Ah, Symi – that last of the islands we’re visiting, and perhaps the most picturesque, particularly the harbor at Gialos, with its custard-colored neoclassical villas lining the hillside, and its stunning beaches with turquoise and emerald water set against dramatic cliffs. We took a water taxi to Agia Marina beach, which had water so crystal clear that I could see the ocean floor more than 10′ below me. Elise urged me to swim across to the tiny island with her, where she had a blast doing cannonballs off the pier.
Later, we visited Nanou Beach, which had tame goats and a dreamy, tree-shrouded beachside cafe. I floated endlessly in the emerald water, listening to the pebbles rolling over each other with each gentle wave (underwater, it sounded like the crushing of ice), while Elise developed her water ballet routine in honor of the Olympics.
In the evening, we passed Agios Georgios beach on the way back, where one last glorious sliver of light electrified the turqouise water.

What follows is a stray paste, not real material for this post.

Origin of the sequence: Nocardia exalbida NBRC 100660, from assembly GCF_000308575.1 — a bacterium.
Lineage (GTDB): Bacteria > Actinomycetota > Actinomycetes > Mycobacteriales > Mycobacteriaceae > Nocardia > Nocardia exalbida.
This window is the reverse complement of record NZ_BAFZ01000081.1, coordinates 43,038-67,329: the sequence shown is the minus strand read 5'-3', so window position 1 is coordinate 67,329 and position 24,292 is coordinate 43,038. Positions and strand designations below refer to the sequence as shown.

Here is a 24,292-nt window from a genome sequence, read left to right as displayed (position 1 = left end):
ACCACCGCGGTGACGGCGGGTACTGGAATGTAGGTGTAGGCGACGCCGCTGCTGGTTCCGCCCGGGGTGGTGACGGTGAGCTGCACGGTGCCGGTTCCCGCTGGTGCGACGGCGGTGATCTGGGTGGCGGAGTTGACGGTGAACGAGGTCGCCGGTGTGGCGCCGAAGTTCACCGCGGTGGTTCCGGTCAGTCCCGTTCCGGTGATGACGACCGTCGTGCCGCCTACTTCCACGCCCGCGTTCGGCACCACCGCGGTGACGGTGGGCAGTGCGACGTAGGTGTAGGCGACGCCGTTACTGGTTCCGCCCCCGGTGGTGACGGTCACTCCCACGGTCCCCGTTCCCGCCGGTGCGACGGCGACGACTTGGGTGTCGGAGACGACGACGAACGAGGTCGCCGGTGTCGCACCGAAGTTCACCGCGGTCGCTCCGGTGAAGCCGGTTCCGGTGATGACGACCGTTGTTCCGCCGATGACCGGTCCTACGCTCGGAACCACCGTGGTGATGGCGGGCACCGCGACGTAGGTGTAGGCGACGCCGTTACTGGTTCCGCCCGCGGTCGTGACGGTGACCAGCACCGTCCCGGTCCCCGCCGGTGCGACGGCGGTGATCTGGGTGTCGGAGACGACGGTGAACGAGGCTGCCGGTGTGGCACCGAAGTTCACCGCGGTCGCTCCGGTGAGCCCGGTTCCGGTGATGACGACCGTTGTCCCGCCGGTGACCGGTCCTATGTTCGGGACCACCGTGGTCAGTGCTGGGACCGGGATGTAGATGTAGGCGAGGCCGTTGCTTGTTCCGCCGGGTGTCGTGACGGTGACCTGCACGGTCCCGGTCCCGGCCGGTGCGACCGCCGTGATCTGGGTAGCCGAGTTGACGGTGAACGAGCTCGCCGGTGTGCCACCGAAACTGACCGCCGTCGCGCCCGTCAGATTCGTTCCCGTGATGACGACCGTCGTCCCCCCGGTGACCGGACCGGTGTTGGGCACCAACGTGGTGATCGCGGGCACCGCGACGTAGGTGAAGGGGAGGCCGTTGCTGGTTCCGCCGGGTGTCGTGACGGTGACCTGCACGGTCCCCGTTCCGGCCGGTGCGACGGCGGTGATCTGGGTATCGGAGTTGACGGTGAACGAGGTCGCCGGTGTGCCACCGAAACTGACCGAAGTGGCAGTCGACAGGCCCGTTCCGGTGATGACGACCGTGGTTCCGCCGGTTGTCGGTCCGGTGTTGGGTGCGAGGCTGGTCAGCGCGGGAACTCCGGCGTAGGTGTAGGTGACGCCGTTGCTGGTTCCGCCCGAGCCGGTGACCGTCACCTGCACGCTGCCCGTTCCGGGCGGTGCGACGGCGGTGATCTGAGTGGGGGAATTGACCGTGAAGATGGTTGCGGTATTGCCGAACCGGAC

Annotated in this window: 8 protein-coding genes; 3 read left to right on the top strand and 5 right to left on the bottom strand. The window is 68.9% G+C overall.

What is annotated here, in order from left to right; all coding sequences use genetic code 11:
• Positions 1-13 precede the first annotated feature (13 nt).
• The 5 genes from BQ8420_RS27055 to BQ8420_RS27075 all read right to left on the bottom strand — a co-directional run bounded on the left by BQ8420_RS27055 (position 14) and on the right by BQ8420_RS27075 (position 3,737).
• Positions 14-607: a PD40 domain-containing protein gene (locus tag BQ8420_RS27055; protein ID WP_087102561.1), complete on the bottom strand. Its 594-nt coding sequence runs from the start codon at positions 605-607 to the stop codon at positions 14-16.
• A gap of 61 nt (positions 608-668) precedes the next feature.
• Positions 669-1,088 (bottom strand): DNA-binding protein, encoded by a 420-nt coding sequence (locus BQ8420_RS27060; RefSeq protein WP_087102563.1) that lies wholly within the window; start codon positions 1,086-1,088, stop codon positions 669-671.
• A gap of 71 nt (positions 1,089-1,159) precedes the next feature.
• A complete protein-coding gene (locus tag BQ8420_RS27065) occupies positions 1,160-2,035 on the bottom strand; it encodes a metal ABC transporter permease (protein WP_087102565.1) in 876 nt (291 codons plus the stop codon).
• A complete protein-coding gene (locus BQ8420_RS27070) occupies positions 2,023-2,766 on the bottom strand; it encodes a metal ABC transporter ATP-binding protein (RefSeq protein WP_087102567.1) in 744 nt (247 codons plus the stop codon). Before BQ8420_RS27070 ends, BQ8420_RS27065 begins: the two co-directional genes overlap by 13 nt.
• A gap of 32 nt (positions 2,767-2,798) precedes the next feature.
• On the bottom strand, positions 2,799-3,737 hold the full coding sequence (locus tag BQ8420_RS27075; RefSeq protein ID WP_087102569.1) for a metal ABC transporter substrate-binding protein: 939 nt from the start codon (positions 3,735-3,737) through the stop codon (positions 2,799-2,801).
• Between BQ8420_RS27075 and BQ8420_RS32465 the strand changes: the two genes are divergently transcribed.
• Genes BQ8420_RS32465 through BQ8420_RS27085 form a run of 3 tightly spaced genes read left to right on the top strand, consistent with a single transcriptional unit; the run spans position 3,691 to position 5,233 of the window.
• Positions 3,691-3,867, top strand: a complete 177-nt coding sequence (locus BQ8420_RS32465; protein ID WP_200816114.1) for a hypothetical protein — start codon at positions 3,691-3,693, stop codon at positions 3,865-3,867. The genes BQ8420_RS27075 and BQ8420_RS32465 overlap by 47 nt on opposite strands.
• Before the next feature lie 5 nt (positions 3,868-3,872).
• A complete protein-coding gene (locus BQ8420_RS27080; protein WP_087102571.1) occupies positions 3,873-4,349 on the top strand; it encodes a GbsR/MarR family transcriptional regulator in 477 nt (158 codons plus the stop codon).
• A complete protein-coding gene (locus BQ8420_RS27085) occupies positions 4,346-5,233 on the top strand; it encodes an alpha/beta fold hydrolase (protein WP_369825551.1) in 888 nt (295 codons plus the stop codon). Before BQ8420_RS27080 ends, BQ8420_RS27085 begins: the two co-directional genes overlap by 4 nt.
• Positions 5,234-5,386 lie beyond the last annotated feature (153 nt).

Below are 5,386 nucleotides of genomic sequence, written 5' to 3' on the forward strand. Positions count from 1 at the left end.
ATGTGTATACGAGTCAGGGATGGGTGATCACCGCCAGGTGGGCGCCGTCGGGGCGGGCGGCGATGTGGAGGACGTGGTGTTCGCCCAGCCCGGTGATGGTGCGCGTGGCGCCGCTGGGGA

Back in Gialos, we climbed the 500-step Kali Strata to reach a hillside restaurant. It’s not one monstrous staircase favored by fitness buffs like my sister Lisa Ollmann Mair, but a few steps followed by a stretch of flat road, followed by a few steps, and so on, so the guidebook’s description of it as “calf-crunching, knee-knobbling” made me assume the writer had never tackled the likes of the Samari Gorge trek – for which the description would have been much better suited. From the bay, the villas on the hillside look so tidy, but up close, many are windowless and roofless, with weeds as tall as me. I wish no hardship on anyone, but the photographer in me simply loved the decripitude.
Back down along the harbor, a lady selling all manner of sponges plunged a few into a bucket of water and then squeezed them dry so we could feel their texture. One’s apparently good for the face, another for skin conditions, another for “females” (she didn’t elaborate), and still another for household cleaning. I suppose I should have bought one, but when I learned from intrepid traveler James H. Bluck that their black exterior must first be broken off and their milky guts squeezed out to make them useable, I couldn’t really bring myself to buy one.